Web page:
PDC holds competition to send startup to Silicon Valley

The winner will get a chance to hype its company and city at a global entrepreneurship conference.

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The winner of a Portland Development Commission contest will get a chance to hype its company and city at a global entrepreneurship conference.

Whoever the PDC selects will get booth space at the conference expo, event entry, and accommodations, the Portland Business Journal reports.

The PDC’s contest builds on its work with the Startup PDX Challenge, which aims to accelerate startups. This year the program is focused on companies being built by diverse founding teams. The PDC has the resources to bring three people as part of this contest, said Jared Wiener, software industry liaison and senior project manager. The application process ends at noon on April 30. The winners will be announced May 4. The conference is May 15 and May 16 in Santa Clara, California. As part of the contest’s impetus, PDC points to growing Portland companies such as Simple and Cozy, which started elsewhere but moved to the Rose City while their teams were still small.

“We want to make sure everyone is aware of Portland. The conference has 5,000 attendees, many are entrepreneurs,” Wiener said. “Once companies get to a certain size they can move a team of, say, five here and grow.”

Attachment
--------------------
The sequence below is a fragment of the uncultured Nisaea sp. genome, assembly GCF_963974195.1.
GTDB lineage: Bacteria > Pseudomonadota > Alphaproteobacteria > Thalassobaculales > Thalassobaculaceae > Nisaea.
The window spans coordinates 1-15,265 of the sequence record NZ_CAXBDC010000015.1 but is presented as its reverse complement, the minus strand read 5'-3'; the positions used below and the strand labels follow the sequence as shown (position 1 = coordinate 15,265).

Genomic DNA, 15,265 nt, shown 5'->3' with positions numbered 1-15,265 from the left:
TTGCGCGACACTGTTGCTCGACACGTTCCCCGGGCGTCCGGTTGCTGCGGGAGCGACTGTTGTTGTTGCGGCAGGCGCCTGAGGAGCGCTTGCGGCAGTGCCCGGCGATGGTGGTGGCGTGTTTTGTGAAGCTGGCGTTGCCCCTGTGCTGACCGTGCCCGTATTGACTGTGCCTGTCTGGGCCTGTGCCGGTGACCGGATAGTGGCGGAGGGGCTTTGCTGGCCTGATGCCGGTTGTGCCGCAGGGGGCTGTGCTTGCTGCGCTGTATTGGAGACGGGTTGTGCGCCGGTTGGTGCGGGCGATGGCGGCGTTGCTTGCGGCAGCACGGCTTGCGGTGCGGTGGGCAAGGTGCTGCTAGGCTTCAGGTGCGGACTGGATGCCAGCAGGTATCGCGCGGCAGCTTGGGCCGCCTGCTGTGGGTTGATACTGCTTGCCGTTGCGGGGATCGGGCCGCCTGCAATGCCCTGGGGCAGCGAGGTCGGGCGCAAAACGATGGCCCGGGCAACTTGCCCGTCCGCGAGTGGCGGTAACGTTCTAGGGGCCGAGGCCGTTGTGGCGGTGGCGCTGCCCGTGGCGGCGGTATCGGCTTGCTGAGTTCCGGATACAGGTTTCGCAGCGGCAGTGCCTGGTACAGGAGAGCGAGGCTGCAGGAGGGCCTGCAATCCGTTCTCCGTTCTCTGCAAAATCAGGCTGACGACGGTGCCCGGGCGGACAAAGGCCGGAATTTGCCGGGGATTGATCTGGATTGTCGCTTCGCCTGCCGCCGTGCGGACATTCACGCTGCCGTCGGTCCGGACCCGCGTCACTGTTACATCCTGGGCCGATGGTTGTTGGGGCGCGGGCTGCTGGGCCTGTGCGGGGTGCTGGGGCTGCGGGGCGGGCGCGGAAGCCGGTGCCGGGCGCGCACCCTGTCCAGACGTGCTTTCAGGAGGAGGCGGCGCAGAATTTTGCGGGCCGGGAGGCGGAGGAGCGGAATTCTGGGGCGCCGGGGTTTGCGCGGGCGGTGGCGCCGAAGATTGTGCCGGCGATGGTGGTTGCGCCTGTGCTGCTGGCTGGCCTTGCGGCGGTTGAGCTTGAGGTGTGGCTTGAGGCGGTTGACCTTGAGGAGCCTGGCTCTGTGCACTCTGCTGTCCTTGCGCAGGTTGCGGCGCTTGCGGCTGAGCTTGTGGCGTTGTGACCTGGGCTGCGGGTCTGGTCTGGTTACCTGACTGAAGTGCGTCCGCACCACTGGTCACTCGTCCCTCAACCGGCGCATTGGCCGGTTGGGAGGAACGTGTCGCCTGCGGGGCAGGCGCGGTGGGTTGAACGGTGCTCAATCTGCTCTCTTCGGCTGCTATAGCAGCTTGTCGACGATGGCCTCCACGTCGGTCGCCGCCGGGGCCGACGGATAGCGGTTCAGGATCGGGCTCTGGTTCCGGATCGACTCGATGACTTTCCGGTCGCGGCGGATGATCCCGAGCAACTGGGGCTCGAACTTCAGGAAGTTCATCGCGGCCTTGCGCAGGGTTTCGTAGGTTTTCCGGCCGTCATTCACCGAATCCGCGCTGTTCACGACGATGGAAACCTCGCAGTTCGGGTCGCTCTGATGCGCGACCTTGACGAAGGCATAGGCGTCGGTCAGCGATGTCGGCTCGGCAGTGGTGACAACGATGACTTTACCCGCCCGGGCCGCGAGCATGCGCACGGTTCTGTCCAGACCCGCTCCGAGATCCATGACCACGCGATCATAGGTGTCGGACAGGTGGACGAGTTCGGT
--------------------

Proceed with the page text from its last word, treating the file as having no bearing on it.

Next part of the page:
The following verticals will be included at TiEcon:

  • Security
  • Health care
  • Cloud
  • Internet of Things
  • Data economy

Act-On Software, Nouvola and CloudEngage (among others) will be at the conference, according to PBJ.

A recent WalletHub study found that Portland isn’t the best place to start a business.

And, that may be an understatement as Portland finished 139th in the 2015 Best Cities to Start a Business study.

From Portland Business Journal:

WalletHub used 13 metrics in devising the ratings. Portland ranked 72nd in the depth of its employee pool, 120th in terms of cost of living, 126th in a “hardest working population” measure,” 132nd in access to financing and 138th in terms of number of small businesses per capita.

Shreveport, Louisiana topped the list while Tulsa, Oklahoma ranked second.

The entire West Coast did not fare well in the study: Seattle finished 125th, San Francisco was 130th. Spokane (20th) finished the best out of the cities ranked from the three West Coast states. Of the bottom 14 in the 150-city list, 11 of them were from the West Coast.


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